Can a relative witness a Will if they are not mentioned in it?

Get Legal Help Today

 Secured with SHA-256 Encryption

Can a relative witness a Will if they are not mentioned in it?

I made an online Will needing 2 witnesses to sign with me. I left everything to my kids. Is it legal for a grandchild or cousin who is not in the will to be a witness. Also, there is no place for a notary signature. Is that not needed?

Asked on July 21, 2018 under Estate Planning, Maryland

Answers:

M.D., Member, California and New York Bar / FreeAdvice Contributing Attorney

Answered 3 years ago | Contributor

First of all, a Will need not be notarized. That having been said, if someone has what is known as a "self-proving affidavit", then it must be notarized. Such an affidavit does away with the need to locate the witnesses when the Will is filed with the probate court. As for who can be a witness to a Will, as a general rule,a family member can act as a witness but due to potential conflicts of interst, using a relative as a witness could prove potentially problematic if they are a named beneficiary in the Will. If not, then there should be no problem although it is preferred that non-family members witness the testator's signature.

M.D., Member, California and New York Bar / FreeAdvice Contributing Attorney

Answered 3 years ago | Contributor

First of all, a Will need not be notarized. That having been said, if someone has what is known as a "self-proving affidavit", then it must be notarized. Such an affidavit does away with the need to locate the witnesses when the Will is filed with the probate court. As for who can be a witness to a Will, as a general rule,a family member can act as a witness but due to potential conflicts of interst, using a relative as a witness could prove potentially problematic if they are a named beneficiary in the Will. If not, then there should be no problem although it is preferred that non-family members witness the testator's signature.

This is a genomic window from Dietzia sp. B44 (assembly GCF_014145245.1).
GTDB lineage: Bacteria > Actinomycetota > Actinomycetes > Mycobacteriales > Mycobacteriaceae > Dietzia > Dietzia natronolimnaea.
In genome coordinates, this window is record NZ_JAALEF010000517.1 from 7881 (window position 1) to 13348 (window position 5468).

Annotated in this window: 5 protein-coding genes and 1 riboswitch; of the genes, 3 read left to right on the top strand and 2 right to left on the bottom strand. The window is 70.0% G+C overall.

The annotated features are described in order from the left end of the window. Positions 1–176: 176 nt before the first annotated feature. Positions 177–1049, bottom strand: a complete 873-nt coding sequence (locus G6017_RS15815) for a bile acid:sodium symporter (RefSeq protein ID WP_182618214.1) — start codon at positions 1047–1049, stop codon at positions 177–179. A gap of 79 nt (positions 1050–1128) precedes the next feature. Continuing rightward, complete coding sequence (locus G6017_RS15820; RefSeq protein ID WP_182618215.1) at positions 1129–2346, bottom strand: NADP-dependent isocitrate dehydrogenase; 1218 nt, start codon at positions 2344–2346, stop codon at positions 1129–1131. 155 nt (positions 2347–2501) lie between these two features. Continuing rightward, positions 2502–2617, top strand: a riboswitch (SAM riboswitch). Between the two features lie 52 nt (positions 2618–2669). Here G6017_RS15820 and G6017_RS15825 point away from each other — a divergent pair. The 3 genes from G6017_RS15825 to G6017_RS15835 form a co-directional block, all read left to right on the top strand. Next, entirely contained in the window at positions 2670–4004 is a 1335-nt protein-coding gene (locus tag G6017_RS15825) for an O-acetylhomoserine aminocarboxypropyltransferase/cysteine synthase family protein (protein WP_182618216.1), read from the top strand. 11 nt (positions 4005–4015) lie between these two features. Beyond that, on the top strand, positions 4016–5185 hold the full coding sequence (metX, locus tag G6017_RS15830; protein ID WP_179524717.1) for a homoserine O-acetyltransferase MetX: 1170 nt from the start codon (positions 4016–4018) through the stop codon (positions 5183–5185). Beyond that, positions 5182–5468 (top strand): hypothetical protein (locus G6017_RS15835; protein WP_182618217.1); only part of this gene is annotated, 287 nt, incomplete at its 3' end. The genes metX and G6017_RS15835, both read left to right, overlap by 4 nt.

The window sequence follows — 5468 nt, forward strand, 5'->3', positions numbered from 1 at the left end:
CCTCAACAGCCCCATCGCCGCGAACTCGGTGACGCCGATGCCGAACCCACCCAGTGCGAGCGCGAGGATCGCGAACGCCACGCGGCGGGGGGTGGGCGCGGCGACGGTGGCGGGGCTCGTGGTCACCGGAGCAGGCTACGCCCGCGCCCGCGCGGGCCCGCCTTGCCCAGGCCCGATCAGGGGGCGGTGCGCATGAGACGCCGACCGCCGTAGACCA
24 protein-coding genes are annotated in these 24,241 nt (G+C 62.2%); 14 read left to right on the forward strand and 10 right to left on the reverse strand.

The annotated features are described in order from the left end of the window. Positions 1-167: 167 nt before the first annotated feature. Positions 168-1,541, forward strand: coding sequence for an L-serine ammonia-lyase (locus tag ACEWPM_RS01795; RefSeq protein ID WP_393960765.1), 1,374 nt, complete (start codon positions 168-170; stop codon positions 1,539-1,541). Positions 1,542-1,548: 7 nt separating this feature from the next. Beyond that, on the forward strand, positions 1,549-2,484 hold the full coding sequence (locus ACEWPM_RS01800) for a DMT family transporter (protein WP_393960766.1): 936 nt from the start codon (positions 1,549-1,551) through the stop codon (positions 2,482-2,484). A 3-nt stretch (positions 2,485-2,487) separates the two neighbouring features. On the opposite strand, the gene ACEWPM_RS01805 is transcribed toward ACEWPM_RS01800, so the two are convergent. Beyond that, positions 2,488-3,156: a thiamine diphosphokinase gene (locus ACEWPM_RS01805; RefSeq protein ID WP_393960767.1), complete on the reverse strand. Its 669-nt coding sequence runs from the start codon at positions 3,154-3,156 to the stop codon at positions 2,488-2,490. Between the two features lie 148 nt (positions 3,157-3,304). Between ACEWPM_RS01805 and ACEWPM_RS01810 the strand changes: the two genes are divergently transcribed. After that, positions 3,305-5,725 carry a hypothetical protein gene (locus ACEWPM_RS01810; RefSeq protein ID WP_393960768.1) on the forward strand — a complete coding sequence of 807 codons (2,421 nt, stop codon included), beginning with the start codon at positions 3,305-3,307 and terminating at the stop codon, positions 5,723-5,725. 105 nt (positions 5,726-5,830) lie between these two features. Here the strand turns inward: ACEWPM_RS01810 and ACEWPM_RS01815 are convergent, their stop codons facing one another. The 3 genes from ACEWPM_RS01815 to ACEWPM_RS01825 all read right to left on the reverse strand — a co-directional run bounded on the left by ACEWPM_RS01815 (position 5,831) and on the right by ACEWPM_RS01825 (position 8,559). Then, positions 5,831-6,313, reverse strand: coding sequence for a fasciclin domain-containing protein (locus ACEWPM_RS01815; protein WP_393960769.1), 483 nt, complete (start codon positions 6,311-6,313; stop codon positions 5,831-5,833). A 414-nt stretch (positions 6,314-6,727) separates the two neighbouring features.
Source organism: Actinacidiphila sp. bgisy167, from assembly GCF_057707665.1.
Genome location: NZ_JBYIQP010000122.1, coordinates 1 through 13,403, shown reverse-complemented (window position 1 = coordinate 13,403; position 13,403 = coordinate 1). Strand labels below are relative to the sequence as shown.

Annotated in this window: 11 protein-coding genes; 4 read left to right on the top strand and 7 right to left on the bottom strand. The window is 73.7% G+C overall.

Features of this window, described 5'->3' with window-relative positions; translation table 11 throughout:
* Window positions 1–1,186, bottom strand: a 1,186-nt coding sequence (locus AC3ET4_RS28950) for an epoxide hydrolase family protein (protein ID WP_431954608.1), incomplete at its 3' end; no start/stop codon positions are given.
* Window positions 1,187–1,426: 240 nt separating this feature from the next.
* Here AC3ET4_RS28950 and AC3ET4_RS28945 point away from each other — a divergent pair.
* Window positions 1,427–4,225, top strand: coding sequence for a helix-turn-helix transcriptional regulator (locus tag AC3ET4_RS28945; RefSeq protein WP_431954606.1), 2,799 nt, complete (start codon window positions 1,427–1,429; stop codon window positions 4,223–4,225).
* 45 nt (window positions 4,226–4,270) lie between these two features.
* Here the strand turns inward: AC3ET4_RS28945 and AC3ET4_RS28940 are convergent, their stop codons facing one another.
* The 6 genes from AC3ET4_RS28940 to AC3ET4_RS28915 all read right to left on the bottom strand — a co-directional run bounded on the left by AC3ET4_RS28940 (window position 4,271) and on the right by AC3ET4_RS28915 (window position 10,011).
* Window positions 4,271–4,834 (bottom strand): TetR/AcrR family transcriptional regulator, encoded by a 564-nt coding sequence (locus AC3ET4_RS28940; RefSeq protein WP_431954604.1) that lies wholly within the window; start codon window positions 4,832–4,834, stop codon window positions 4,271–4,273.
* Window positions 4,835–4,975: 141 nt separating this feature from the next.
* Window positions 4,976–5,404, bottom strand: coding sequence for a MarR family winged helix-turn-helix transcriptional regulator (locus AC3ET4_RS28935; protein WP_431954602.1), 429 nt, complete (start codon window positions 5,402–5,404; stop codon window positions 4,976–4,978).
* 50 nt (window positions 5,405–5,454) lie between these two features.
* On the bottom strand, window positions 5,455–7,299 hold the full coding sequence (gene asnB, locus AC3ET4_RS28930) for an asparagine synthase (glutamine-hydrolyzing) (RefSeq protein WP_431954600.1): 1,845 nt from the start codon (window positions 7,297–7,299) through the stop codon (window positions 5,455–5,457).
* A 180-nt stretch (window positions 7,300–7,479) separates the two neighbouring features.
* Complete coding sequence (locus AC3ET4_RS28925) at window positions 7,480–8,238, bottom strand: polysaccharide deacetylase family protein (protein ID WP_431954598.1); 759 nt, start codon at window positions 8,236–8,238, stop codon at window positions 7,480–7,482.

IMPORTANT NOTICE: The Answer(s) provided above are for general information only. The attorney providing the answer was not serving as the attorney for the person submitting the question or in any attorney-client relationship with such person. Laws may vary from state to state, and sometimes change. Tiny variations in the facts, or a fact not set forth in a question, often can change a legal outcome or an attorney's conclusion. Although AttorneyPages.com has verified the attorney was admitted to practice law in at least one jurisdiction, he or she may not be authorized to practice law in the jurisdiction referred to in the question, nor is he or she necessarily experienced in the area of the law involved. Unlike the information in the Answer(s) above, upon which you should NOT rely, for personal advice you can rely upon we suggest you retain an attorney to represent you.

Get Legal Help Today

Find the right lawyer for your legal issue.

 Secured with SHA-256 Encryption